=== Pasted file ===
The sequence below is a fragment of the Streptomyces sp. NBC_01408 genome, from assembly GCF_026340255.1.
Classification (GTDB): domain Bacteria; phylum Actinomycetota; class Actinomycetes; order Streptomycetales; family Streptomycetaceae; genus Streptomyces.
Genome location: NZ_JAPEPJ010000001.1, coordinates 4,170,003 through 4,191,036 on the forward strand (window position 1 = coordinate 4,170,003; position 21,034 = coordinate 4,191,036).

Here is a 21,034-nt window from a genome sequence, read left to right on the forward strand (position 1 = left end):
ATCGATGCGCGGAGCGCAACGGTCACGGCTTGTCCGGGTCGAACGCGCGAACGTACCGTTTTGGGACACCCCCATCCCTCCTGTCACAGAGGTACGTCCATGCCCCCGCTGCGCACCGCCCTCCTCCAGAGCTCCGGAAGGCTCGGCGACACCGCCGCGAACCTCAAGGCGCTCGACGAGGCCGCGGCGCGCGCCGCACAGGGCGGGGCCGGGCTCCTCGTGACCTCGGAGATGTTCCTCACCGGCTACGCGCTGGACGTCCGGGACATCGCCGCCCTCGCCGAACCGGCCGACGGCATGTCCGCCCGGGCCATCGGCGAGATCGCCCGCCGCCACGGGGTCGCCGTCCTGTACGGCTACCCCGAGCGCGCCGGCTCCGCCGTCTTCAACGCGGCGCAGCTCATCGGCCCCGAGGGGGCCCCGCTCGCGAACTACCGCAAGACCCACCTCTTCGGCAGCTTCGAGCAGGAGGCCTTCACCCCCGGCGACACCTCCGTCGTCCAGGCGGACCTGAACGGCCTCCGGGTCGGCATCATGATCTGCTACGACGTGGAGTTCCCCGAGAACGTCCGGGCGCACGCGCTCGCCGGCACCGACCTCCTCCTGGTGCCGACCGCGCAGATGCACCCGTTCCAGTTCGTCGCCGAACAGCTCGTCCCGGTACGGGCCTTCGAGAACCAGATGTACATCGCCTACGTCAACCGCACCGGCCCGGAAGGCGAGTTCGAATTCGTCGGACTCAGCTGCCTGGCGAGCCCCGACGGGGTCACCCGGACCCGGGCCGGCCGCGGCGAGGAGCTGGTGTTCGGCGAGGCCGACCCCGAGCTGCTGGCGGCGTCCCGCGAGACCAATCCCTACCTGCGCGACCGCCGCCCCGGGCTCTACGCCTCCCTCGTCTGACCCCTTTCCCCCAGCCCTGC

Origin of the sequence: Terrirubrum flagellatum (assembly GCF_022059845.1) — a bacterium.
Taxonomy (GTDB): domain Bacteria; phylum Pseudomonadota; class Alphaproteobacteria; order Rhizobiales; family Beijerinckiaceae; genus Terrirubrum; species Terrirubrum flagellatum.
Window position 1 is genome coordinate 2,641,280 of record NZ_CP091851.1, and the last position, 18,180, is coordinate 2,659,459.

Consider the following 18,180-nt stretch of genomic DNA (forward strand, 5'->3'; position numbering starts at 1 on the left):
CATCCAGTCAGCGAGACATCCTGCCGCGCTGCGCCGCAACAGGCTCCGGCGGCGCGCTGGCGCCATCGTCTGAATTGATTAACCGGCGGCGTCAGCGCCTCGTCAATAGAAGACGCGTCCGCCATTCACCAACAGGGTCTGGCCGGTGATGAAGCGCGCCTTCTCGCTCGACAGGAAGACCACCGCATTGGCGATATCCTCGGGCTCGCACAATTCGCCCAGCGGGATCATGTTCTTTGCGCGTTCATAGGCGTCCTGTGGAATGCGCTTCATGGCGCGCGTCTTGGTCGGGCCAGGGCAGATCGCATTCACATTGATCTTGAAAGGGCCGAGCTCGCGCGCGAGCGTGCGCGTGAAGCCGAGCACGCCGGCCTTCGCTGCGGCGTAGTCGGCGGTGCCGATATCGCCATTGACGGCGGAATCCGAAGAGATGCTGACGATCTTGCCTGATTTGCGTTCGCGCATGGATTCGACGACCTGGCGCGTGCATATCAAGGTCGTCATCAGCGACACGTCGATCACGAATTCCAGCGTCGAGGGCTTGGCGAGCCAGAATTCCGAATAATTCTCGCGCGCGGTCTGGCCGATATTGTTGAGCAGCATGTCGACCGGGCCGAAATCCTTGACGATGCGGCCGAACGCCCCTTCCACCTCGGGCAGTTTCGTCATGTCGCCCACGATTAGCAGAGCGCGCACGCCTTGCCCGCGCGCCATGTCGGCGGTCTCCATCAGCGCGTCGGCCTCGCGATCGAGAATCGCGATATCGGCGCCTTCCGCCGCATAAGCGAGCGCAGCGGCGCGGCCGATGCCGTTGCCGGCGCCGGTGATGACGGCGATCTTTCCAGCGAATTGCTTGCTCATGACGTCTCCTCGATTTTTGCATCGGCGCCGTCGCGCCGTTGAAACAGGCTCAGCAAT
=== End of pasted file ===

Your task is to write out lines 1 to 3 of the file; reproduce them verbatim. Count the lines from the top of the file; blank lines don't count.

The sequence below is a fragment of the Streptomyces sp. NBC_01408 genome, from assembly GCF_026340255.1.
Classification (GTDB): domain Bacteria; phylum Actinomycetota; class Actinomycetes; order Streptomycetales; family Streptomycetaceae; genus Streptomyces.
Genome location: NZ_JAPEPJ010000001.1, coordinates 4,170,003 through 4,191,036 on the forward strand (window position 1 = coordinate 4,170,003; position 21,034 = coordinate 4,191,036).